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John A. ColemanFebruary 25, 2010

I am always looking out for good Lenten spiritual reading. What I look for, especially, are books about conversion, repentance, deeper prayer, transformation—all core Lenten themes. It turns out a Jesuit housemate of mine, Dan Kendall S.J., edited, recently, some earlier (from 1975) lost writings of Anthony De Mello S.J., an Indian psychotherapist and spiritual writer whose earlier writings (Awareness, Sadhana and The Song of the Bird) have made him renowned as an internationally famous, best-selling, spiritual guide. He had founded, in 1973, near Pune, India, the Sadhana (“Way to God”) Institute. De Mello, an Indian Jesuit, died in 1987 but his books, videos and conferences still garner much interest. Kendall’s new edited book, Seek God Everywhere: Reflections on the Spiritual Exercises of St. Ignatius is based on talks about The Spiritual Exercises which De Mello gave at the Sadhana Institute.

For De Mello, The Spiritual Exercises represent “a crash program for centering our hearts in God.” They help us enter deeply into silent prayer. De Mello views silence in the following terms: “We keep silence not to stop talking but to open our ears” so we can listen more deeply. The ultimate aim is to love everyone and everything in God. We do not give up our other loves but purify them in God whose love takes utter priority.

Thinking of Lent and its theme of repentance, I was taken by De Mello’s treatment of the first week of The Spiritual Exercises. He asserts: “Repentance would be better defined not by saying ‘O My God, I am sorry for my sins’ but rather by this: ‘O my God, I love you with all my heart and all my mind and all my soul.’” Repentance is about our slow but steady movement to love God who is active in all things. The psychotherapist’s voice can be heard at several points in the book. De Mello insists that repentance allows us to understand that God went “mad” out of love for us. That not only tells us how lovely God is but reminds us, also, how lovely we must be, if God so loves us. For De Mello, repentance moves toward freedom. There are dangers, he thinks, ingredient in the First Week of The Exercises focused, as it its, on sin and repentance: the danger of false guilt; the delusional desire to have a clean slate; a desire to placate ( rather than love) God; seeing sin as an obstacle to God’s love. But nothing—not even our sins—can separate us from the love of God for us in Christ.

For De Mello, the especial fruit of The Spiritual Exercises is interior freedom. Like Ignatius, and like any good psychotherapist, De Mello warns against self-deceptions. Sometimes we need a kind of “surgical” prayer to reach true freedom--to move away from inordinate or misplaced attachments (but not from attachment, as such). In a brilliant exposition of the Ignatian doctrine of the discernment of spirits, De Mello cites Blessed Peter Faber: “Even if the Holy Spirit scolds us, he scolds us so gently, so sweetly.” Thus, when God admonishes us and administers a scolding, we feel deeply consoled and peaceful.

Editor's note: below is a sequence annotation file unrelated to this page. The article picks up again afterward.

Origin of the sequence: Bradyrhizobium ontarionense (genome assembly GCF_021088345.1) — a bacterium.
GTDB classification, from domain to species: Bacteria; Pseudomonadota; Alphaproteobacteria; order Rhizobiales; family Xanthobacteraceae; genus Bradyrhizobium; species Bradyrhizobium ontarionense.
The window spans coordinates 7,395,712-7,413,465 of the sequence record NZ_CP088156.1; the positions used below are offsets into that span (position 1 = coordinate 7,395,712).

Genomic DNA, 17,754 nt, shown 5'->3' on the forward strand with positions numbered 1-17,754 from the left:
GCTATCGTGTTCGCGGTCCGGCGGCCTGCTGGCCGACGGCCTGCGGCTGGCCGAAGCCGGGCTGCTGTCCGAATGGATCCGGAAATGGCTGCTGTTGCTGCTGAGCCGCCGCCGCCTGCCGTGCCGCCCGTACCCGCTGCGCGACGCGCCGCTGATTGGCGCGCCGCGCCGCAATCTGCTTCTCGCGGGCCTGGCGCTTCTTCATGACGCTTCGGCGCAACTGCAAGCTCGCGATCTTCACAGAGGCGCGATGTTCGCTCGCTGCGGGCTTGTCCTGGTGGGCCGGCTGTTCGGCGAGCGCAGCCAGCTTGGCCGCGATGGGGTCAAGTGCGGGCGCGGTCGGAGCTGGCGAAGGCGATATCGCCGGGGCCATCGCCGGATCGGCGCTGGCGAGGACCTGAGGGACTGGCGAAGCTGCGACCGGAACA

The Exercises of Ignatius seek a unique, even paradoxical, set of balances. De Mello summarizes them this way: (1) A total love for creatures (as in the Ignatian “Contemplation of Finding God in All Things”) and a corresponding total “detachment” from creatures. “Detachment” here means loving creatures, choosing them in and through God and not against God.  (2) A deep sense of personal worth (Jesus died for me; God loved and loves me) and also a deep humility ( all is grace, all is gift); (3) A simultaneous sense of our own sinfulness and our deep love-ableness;  (4) A total peace of heart, yet having, simultaneously, the stance of a “spiritual warrior.”

The aim of The Spiritual Exercises, De Mello argues, is less contemplation or action (or some mix of contemplation and action) but union with God, whether in contemplation or action. At times we contemplate. At times, just as God emptied himself out of love for us, we turn from “dwelling in God” to move out to love our fellow humans. De Mello trenchantly reminds us: “Most of us suffer in the spiritual life because we do not accept ourselves. Maybe this is the biggest obstacle to the spiritual life. We cannot see our own beauty or our own power, unless we see it against the backdrop of God’s loving us.”  Toward the end of his reflections, De Mello urges those entering The Spiritual Exercises (or, more generally, Ignatian spirituality which, like The Exercises, is about spiritual freedom; loving God deeply; moving from sin to joining Jesus in working to bring about God’s kingdom) to adapt the following attitude: “Let the Spirit work. Stop straining your spiritual muscles. Become attuned to your deeper self and let the force of life take over. Let the Holy Spirit take over.” I suppose, in one sense, The Spiritual Exercises, much like the Alcoholic Anonymous Program, moves us, in various exercises, reflections and challenges to: “Let Go and Let God!”